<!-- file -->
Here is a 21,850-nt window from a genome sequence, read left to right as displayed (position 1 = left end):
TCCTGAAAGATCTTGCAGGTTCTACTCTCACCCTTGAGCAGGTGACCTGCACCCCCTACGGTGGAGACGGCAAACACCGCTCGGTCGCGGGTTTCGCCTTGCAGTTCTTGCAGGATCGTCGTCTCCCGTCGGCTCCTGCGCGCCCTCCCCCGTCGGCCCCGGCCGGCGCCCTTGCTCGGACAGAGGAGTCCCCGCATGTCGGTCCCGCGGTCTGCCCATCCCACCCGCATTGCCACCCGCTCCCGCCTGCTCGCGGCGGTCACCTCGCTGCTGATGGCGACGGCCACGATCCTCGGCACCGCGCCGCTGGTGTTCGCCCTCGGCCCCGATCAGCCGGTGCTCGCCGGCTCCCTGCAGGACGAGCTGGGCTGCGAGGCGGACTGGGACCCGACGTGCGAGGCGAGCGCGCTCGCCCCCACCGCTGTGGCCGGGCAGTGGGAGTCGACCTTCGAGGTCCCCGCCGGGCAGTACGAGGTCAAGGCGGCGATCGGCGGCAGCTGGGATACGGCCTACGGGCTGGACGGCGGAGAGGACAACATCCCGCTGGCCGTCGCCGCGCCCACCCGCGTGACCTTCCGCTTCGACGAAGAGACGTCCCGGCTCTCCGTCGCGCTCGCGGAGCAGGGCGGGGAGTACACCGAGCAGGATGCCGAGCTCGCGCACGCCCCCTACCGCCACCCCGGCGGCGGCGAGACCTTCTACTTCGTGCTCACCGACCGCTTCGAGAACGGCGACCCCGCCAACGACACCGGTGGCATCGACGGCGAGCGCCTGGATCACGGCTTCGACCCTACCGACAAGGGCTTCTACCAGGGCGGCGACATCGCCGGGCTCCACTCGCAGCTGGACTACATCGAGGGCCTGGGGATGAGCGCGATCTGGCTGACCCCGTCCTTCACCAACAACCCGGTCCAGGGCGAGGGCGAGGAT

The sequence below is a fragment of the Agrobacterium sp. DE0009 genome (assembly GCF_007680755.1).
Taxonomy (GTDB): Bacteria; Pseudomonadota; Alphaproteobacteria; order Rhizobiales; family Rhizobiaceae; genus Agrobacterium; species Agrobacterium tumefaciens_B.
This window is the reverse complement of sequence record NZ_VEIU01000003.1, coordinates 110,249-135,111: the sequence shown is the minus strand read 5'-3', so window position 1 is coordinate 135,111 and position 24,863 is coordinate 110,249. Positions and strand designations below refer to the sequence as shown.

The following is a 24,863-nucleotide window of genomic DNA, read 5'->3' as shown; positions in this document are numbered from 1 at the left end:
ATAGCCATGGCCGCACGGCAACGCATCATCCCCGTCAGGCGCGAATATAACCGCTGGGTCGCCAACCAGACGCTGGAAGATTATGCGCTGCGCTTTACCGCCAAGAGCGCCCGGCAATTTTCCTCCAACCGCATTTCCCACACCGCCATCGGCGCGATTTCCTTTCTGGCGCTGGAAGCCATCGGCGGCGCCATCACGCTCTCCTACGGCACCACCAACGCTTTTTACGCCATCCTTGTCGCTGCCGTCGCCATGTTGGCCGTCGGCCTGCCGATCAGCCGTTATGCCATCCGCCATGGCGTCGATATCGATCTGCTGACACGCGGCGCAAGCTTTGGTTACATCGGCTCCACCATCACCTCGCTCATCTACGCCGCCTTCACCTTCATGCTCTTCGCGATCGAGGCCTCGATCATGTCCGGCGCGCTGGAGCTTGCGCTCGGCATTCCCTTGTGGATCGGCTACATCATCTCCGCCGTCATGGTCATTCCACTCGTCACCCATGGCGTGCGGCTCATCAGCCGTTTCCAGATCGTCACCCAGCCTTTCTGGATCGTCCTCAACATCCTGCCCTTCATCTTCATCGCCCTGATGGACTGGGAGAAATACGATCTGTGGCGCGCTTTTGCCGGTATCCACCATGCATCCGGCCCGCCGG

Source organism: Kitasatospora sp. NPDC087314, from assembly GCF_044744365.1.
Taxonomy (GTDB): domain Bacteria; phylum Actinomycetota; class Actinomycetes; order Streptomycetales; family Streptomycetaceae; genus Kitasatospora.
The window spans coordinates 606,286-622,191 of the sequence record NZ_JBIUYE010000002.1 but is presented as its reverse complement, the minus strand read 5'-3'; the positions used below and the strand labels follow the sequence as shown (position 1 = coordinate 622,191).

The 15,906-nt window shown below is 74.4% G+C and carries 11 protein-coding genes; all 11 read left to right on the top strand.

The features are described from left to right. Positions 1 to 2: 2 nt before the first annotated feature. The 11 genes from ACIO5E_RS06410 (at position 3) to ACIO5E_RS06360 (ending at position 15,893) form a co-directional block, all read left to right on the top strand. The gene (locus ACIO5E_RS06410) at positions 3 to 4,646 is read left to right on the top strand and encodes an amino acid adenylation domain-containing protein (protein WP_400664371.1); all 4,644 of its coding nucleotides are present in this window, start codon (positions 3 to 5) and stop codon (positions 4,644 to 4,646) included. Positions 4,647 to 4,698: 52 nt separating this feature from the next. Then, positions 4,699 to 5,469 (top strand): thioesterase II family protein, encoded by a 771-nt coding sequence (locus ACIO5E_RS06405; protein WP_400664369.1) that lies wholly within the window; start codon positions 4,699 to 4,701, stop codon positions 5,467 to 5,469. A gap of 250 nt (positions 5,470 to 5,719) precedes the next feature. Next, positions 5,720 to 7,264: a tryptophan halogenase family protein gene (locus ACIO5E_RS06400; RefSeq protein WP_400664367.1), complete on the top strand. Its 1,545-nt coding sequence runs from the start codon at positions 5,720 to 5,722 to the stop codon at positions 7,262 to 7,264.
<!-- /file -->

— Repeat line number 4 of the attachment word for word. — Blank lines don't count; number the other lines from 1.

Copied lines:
Taxonomy (GTDB): Bacteria; Pseudomonadota; Alphaproteobacteria; order Rhizobiales; family Rhizobiaceae; genus Agrobacterium; species Agrobacterium tumefaciens_B.